Psychologists Carolyn Daitch, Ph.D. and Lissah Lorberbaum, MA, the authors of Anxious in Love: How to Manage Your Anxiety, Reduce Conflict, and Reconnect with Your Partner, address how your anxiety can create disconnection in your intimate relationships.
From the book description:
Healthy relationships require trust, intimacy, effective communication, and understanding. However, if you suffer from chronic anxiety you may have trouble dealing with everyday conflicts and tensions that can arise in relationships. No matter how committed you are, anxiety can leave you feeling distanced from your partner. Fortunately, there are steps you can take to overcome the anxiety-fueled reactions that keep you from achieving true closeness in your relationship.
Publishers Weekly assesses the book’s contents:
First, the authors attempt to help readers understand their reactions through helpful self-assessment quizzes, then offer corresponding exercises to reduce anxiety. Next, the authors offer ways to understand what each partner can do to prevent or reduce anxiety and increase compassion. For example, to one partner a flooded kitchen is an inconvenience, but to the partner with OCD, it’s an incomprehensible challenge. While there’s plenty of therapy-speak in the book (validating your partner, practicing ‘attunement’), the authors provide realistic and empathetic approaches, and easy-to-follow advice for anxiety-laden individuals and their partners. Daitch and Lorberbaum emphasize that ‘practice makes permanent,’ and couples willing to make such a commitment will benefit from this book.
Selected Reviews of Anxious in Love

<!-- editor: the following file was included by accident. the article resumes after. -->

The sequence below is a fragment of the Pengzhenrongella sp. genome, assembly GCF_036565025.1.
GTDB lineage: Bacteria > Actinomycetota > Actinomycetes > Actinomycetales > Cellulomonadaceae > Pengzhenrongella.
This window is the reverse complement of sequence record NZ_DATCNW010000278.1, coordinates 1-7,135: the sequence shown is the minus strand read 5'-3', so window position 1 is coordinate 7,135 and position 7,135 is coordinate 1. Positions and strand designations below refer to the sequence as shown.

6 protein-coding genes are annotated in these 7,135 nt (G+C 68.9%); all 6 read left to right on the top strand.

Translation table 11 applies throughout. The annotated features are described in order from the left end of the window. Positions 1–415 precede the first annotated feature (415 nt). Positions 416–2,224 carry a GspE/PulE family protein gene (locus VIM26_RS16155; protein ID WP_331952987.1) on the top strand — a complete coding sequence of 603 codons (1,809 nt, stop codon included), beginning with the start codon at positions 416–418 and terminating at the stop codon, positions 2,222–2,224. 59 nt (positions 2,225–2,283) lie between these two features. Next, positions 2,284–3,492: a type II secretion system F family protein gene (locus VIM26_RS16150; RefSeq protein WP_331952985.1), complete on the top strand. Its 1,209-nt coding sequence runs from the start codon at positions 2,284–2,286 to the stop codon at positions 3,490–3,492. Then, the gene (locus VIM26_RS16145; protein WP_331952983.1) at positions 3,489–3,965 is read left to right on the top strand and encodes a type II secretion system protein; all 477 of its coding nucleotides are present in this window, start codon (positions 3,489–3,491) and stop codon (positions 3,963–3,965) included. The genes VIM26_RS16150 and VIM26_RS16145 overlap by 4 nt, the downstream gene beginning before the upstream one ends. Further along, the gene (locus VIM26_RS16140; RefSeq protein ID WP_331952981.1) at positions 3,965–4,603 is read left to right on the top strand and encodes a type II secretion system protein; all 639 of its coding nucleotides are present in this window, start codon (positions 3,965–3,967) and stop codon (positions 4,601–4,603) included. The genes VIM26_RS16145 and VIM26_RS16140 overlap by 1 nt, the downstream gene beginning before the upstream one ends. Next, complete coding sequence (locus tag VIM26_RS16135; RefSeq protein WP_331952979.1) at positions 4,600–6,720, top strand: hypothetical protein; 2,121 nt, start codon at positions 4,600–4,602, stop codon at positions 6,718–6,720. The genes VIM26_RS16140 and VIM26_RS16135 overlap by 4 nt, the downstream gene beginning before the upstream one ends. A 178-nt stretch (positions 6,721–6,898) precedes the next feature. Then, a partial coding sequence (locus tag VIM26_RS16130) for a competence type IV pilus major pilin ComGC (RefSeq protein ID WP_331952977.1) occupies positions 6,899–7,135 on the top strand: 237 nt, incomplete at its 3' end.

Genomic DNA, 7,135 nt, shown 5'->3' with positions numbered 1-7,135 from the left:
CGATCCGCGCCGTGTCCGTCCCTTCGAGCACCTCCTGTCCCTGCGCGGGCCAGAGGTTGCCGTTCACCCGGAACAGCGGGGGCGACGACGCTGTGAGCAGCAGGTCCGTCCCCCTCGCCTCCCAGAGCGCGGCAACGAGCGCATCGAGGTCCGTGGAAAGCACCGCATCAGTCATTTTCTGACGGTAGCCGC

Harville Hendrix, Ph.D.: “Anxiety is, without doubt, the greatest enemy faced by couples, and its regulation is the most challenging and important achievement in marital happiness. The authors describe this crucial dilemma with deep and profound clarity and its resolution in clear instructions and exercises…As the authors say, practice leads to permanence.”
Robert B. McNeilly, MBBS, CET: “There is a wide range of specific exercises for readers to try, so they can find what works best to reduce the overall anxiety level, recognize emotional and physical triggering experiences so the anxious reaction can be prevented, and perhaps most importantly, to learn to be calm, not merely avoiding the anxiety.”
Claire Frederick, MD: “Above all, therapists should not overlook the great advantage of prescribing Anxious in Love as a workbook for patients to use in tandem with ongoing psychotherapy. Its use will help patients get more out of their therapy by promoting self-awareness and self-reliance, as well as expanding self-care for stabilization, boundary development, and affect management.”